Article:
Homilies: June 2009 Archives

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This is the homily that I preached this evening at First Vespers of Saints Peter and Paul in our Cathedral of the Holy Family in Tulsa, Oklahoma.

Spiritually in Rome

This evening, with the Church's evening sacrifice of praise, we enter into the festival of the Apostles Peter and Paul and bring the Pauline Year to a close. The Vespers hymn given us by the Church would have sing: "The beauteous light of God's eternal majesty / Streams down in golden rays to grace this holy day (Aurea luce). We find ourselves on pilgrimage to the Eternal City; spiritually we are in Rome at the tombs of Peter, the Keeper of Heaven's Gate, and of Paul, the Teacher of the Nations. Describing Rome as the eyes of faith see her, the hymn goes on to say:

O happy Rome! who in thy martyr princes' blood,
A twofold stream, art washed and doubly sanctified.
All earthly beauty thou alone outshinest far,
Empurpled by their outpoured life-blood's glorious tide.

Grace Abounds All the More

The mere tourist on a Roman holiday, rushing from one attraction to another, and distracted by a wildly delicious assault of sights, sounds, smells, and tastes, misses the city's most precious secrets: the mortal remains of Saints Peter and Paul, and the immortal holiness of streets, and stones, and earth soaked in the blood of a host of other martyrs. "But Father," you may object, "I have been to Rome" -- it is rife with sin and thievery." Saint Paul, addressing the Romans, answers, saying: "Where sin increased, grace abounded all the more" (Rom 5:20).

A Cascade of Graces

Mystically transported to the tombs of Saints Peter and Saint Paul and enveloped by the liturgy of the feast, we are already standing under a cascade of graces coming down from the Father of lights (Jas 1:17). Every feast in the Church's calendar, indeed every Hour of the Divine Office of every feast, is the vehicle of a particular grace: one coloured by the saint or mystery being celebrated and divinely adapted to whatever our present needs may be.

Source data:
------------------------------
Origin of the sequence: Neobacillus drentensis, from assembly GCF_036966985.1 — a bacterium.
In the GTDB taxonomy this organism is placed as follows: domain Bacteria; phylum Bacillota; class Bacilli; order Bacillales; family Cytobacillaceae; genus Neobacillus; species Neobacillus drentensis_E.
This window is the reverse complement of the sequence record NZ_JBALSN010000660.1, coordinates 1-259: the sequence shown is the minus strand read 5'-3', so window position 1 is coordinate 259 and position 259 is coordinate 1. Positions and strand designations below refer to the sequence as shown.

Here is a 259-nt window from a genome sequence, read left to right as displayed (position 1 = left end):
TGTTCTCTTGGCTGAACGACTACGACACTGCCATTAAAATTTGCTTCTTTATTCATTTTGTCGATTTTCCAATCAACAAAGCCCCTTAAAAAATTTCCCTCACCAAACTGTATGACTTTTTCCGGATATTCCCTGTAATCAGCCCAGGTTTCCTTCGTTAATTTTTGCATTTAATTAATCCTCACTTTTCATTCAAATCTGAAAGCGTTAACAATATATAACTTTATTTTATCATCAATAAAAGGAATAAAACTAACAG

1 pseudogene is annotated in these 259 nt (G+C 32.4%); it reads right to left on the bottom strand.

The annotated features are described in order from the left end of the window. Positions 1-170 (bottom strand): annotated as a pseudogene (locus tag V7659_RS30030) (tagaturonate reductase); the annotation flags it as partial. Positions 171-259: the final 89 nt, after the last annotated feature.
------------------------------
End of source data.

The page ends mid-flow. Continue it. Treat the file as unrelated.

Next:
First Antiphon

The first antiphon, taken from Mathew 16:16-17, is composed of a word pronounced by Peter, and of Jesus' reply. Peter confesses his faith: "Thou art Christ, the Son of the living God." Straightaway Our Lord confirms him in his faith: "Blessed art thou, Simon Bar-Jona." This first antiphon framed Psalm 116 for us: the shortest psalm in the Bible. Psalm 116 has but two verses: a clarion call summoning all the nations to praise the Lord because His mercy over us is confirmed, and because His truth will abide forever.

Blessed Art Thou

If you would enter into the grace of the first antiphon and psalm, make Peter's confession of faith your own, and then listen to Our Lord say to you, "Blessed art thou." If your own faith is beset with doubts, and uncertain in the face of suffering, lean on the faith of Peter and of the Church. Persevere in repeating Peter's prayer -- "Thou art Christ, the Son of the living God." Say it even if you feel nothing. Say it even if you think that your prayer is going nowhere. Say it even if you think no one is listening. The mercy of Christ will, at the appointed hour, break through the darkness that surrounds you, and you will hear Him say to you, as He said to Peter, "Blessed art thou."

Second Antiphon

The second antiphon is taken from Matthew 16:18. Our Lord Jesus Christ speaks, saying: "Thou art Peter; and upon this rock I will build my church" (Mt 16:18). These words, once addressed to Simon Bar-Jona have been repeated to each of his 265 successors as Bishop of Rome. This is the antiphon sung to greet the Pope every time he solemnly enters Saint Peter's Basilica. And this is the text written in monumental letters around the base of the great dome of Saint Peter's.

Pray for the Pope and for the Church

Today, this antiphon opens and closes Psalm 147, a hymn in praise of the Lord who so loves His Church that He blesses her children, places peace in her borders, and fills her with the wheat of the Most Holy Eucharist, the swift-running efficacy of His Word, and the very Breath of His mouth, the Holy Spirit. Both the antiphon and the psalm invite us to pray fervently and gratefully for Pope Benedict XVI and for the Church. Prayer for the Pope is as old as the Church herself. We read in Acts 12:5: "But prayer was made without ceasing by the Church for him [Peter]" (Ac 12:5).

Third Antiphon